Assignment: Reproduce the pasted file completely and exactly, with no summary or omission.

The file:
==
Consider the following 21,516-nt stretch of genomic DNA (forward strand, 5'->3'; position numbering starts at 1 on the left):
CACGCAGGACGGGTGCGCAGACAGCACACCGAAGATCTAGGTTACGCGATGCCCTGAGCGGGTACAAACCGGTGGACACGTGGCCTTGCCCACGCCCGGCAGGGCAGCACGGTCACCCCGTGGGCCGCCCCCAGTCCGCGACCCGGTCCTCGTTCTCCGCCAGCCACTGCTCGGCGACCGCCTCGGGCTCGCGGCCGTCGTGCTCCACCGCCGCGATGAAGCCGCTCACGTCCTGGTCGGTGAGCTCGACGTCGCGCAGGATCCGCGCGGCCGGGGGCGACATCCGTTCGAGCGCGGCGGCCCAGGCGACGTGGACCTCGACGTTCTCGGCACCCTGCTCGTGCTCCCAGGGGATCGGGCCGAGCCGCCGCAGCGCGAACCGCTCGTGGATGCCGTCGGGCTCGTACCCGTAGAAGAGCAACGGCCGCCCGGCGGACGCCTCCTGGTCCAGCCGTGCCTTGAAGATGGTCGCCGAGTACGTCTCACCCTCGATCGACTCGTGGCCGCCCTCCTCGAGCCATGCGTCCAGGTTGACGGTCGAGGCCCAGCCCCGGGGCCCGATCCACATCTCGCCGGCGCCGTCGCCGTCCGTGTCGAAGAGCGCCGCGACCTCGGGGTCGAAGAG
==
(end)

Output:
Consider the following 21,516-nt stretch of genomic DNA (forward strand, 5'->3'; position numbering starts at 1 on the left):
CACGCAGGACGGGTGCGCAGACAGCACACCGAAGATCTAGGTTACGCGATGCCCTGAGCGGGTACAAACCGGTGGACACGTGGCCTTGCCCACGCCCGGCAGGGCAGCACGGTCACCCCGTGGGCCGCCCCCAGTCCGCGACCCGGTCCTCGTTCTCCGCCAGCCACTGCTCGGCGACCGCCTCGGGCTCGCGGCCGTCGTGCTCCACCGCCGCGATGAAGCCGCTCACGTCCTGGTCGGTGAGCTCGACGTCGCGCAGGATCCGCGCGGCCGGGGGCGACATCCGTTCGAGCGCGGCGGCCCAGGCGACGTGGACCTCGACGTTCTCGGCACCCTGCTCGTGCTCCCAGGGGATCGGGCCGAGCCGCCGCAGCGCGAACCGCTCGTGGATGCCGTCGGGCTCGTACCCGTAGAAGAGCAACGGCCGCCCGGCGGACGCCTCCTGGTCCAGCCGTGCCTTGAAGATGGTCGCCGAGTACGTCTCACCCTCGATCGACTCGTGGCCGCCCTCCTCGAGCCATGCGTCCAGGTTGACGGTCGAGGCCCAGCCCCGGGGCCCGATCCACATCTCGCCGGCGCCGTCGCCGTCCGTGTCGAAGAGCGCCGCGACCTCGGGGTCGAAGAG